Trump Slams Fauci As ‘Not A Great Doctor, But A Hell Of A Promoter’
At North Carolina's GOP convention on Saturday, the former president criticized the infectious-disease expert as a "radical masker" and also bragged about his administration’s role in developing the covid vaccine.
In Rare Public Outing, Trump Denounces Fauci, China; Dangles 2024 Prospects
Former President Donald Trump on Saturday sharply attacked U.S. infectious disease expert Anthony Fauci over his handling of the coronavirus pandemic, demanded reparations from China and denounced an investigation into his finances in a speech in North Carolina. Speaking in Greenville, North Carolina, at the state's Republican Party convention, Trump joined a chorus of Republican politicians who are criticizing Fauci for asking Americans to wear masks to guard against the virus and who at times has been skeptical of a theory that the virus escaped from a laboratory in Wuhan, China. Trump called Fauci "not a great doctor but a great promoter" for his frequent television appearances. "But he's been wrong on almost every issue and he was wrong on Wuhan and the lab also," Trump said. (Brice, 6/6)
Trump Reemerges On The Trail And Plays The Hits Of Yore
Trump bragged about his administration’s role in developing the coronavirus vaccine and attacked the Biden administration's foreign policy, energy and immigration policies. “If we had not come up with a vaccine, you would have had 1917 Spanish flu numbers,” Trump said of the virus’ death toll and Operation Warp Speed. The former president attacked infectious disease expert Dr. Anthony Fauci, who has become a boogeyman for Trump and the right, as “not a great doctor, but a hell of a promoter.” (McGraw, 6/5)
The Washington Post:
Trump Pushes Wuhan Lab Leak Theory And Targets Fauci
Donald Trump and his Republican allies have spent the last few weeks trying to rewrite or distort the history of the pandemic, attempting with renewed vigor to villainize Anthony S. Fauci while lionizing the former president for what they portray as heroic foresight and underappreciated efforts to combat the deadly virus. They have focused on the early moments of the coronavirus response and the origins of the virus, downplaying any role they may have played and casting others in the wrong, at times taking comments out of context and at others drawing conclusions that are unproved. (Viser and Abutaleb, 6/5)
Attacks On Fauci Grow More Intense, Personal And Conspiratorial
For over a year, Anthony Fauci has been a bogeyman for conservatives, who have questioned his handling of the Covid-19 pandemic and accused him of quietly undermining then-President Donald Trump. But those attacks took on a whole new level of vitriol this week, to the point that one social media analysis described it as highly misleading and at least one platform pulled down some posts, citing false content. (Korecki and Owermohle, 6/4)
Fauci Calls Personal Attacks "Distorted" And "Misleading"
NIAID director Anthony Fauci called criticism against him "completely inappropriate, distorted, misleading, and misrepresented attacks." MSNBC's Rachel Maddow asked Biden's chief medical adviser if he worried about being the subject of personal attacks as the public face of the federal government's coronavirus response, but Fauci said he was more concerned about the "attack on science." (Gonzalez, 6/5)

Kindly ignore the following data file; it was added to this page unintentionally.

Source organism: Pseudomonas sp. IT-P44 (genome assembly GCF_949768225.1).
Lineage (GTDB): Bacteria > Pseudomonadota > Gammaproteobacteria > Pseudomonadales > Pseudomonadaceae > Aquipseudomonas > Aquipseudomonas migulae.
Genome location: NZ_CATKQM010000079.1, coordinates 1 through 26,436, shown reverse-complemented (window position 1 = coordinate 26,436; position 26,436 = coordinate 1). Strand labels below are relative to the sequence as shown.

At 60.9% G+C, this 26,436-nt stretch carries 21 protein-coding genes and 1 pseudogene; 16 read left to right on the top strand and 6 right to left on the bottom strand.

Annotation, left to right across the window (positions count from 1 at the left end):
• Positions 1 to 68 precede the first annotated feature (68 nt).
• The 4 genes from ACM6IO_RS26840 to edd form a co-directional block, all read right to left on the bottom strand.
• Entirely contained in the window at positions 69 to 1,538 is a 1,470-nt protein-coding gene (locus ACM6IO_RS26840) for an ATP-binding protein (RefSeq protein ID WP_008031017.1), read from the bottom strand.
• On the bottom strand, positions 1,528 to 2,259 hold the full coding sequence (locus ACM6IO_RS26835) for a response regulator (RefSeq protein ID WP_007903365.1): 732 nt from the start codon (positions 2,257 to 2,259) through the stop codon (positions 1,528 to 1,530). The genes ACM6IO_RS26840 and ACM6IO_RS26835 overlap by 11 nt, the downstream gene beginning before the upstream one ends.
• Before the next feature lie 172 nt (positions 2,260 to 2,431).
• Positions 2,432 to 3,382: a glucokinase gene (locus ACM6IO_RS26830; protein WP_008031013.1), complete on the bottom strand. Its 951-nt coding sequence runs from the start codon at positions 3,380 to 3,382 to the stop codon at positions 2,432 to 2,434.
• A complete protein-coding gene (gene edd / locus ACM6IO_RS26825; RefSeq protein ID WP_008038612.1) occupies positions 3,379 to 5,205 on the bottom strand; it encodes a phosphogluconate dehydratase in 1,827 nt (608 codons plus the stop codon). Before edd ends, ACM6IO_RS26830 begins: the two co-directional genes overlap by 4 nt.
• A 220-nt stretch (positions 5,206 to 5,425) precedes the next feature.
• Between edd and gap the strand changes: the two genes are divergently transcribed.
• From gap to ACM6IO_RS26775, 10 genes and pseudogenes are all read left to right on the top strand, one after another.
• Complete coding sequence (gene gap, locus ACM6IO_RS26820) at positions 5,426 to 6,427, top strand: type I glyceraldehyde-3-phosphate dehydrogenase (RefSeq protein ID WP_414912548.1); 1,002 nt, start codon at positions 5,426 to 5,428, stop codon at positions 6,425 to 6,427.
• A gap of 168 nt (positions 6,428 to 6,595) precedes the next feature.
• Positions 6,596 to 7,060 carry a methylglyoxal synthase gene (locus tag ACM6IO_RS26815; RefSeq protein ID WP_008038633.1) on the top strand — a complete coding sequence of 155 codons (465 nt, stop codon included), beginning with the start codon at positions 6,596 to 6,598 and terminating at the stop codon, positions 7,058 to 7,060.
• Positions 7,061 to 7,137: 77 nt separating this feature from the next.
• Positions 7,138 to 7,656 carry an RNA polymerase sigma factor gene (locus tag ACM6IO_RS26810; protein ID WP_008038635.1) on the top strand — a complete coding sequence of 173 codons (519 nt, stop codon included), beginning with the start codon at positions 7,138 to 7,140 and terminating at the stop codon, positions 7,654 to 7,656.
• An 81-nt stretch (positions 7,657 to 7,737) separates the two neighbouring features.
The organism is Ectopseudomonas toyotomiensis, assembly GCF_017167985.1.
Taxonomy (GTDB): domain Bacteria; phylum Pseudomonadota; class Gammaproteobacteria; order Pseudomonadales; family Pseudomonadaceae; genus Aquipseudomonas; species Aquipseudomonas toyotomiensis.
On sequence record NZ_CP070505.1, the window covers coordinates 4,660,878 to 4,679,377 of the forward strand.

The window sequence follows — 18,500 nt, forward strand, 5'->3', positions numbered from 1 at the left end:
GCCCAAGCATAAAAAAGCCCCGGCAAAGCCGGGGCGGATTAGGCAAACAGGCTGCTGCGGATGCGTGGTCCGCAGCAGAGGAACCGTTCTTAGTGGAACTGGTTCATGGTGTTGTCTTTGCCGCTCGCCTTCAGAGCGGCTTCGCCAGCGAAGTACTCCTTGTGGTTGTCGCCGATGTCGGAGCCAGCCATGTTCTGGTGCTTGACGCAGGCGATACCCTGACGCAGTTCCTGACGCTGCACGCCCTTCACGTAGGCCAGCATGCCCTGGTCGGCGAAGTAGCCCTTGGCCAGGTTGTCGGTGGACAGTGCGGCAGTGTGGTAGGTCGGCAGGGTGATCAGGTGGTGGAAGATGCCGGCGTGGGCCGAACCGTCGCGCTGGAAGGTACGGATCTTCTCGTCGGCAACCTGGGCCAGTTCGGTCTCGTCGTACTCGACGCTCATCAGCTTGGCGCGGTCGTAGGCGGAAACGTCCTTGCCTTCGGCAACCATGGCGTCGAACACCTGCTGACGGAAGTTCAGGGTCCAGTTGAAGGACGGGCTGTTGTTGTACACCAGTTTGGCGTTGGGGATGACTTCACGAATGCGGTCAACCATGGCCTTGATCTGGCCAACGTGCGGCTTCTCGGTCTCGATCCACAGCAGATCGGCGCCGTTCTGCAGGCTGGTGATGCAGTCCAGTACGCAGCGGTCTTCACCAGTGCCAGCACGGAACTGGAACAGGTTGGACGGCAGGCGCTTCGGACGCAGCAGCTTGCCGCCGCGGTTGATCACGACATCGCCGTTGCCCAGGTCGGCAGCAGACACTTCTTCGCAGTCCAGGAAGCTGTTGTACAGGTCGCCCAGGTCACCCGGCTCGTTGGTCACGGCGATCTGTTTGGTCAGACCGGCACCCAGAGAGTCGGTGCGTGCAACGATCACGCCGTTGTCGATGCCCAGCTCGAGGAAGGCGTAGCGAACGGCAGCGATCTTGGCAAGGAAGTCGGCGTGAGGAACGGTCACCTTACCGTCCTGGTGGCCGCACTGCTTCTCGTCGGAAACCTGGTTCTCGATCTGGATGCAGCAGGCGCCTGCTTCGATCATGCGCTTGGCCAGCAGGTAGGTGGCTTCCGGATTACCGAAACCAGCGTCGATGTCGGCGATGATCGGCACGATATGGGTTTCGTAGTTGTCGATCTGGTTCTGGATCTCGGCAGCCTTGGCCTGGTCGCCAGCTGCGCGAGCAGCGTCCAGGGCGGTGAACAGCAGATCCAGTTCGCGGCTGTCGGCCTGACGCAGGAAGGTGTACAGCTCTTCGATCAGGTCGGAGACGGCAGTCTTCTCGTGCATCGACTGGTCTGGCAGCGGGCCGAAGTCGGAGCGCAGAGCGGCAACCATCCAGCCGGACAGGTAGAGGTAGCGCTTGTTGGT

Donald Trump Jr. Accused Of Making Threat Against Anthony Fauci After Sharing Murder Meme
Critics have accused Donald Trump Jr. of issuing threats against Dr. Anthony Fauci after he shared a meme about the infectious disease expert's hypothetical murder on Friday. At around 7 p.m. last night, Trump Jr. shared a meme about Fauci to his 4.5 million followers on Instagram via a story. "I'm gonna just jump out ahead on this and say I don't think Fauci killed himself," read the meme, seen by Newsweek. The words were photoshopped onto a photo of Leonardo DiCaprio drinking a cocktail. (Zhao, 6/5)
In related news about the Trump administration's early response to the coronavirus —
Fauci's 2,000 Emails A Day Show How Little U.S. Officials Knew In The Early Days Of The Covid Pandemic
On April 12, 2020, an official at the National Institutes of Health emailed Dr. Anthony Fauci, the nation’s top infectious disease expert, and then CDC Director Dr. Robert Redfield fretting about the increasing hostilities between the U.S. and World Health Organization over the coronavirus pandemic. Then President Donald Trump was threatening to withdraw funding from the international health organization for getting “every aspect” of the outbreak wrong. (Breuninger, Lovelace Jr., Feiner, Mendez and Bursztynsky, 6/5)
Condoleezza Rice Says Early Dismissal Of Coronavirus Lab Leak Theory Was A "Mistake"
Former Secretary of State Condoleezza Rice suggested public health officials in the United States made a "mistake" in the early weeks of the pandemic by dismissing the possibility that the coronavirus accidentally leaked from a laboratory in Wuhan, China. "There was too much of a tendency early on to dismiss this possibility of a laboratory leak, and I think there was a lot, and I think the press bears some responsibility for this," Rice said in an interview with "Face the Nation" that aired Sunday. "'Well, it had to be animal-to-human transmission.' These were conspiracy theories about a laboratory leak. And in fact, some of the evidence was right in front of our faces." (Quinn, 6/6)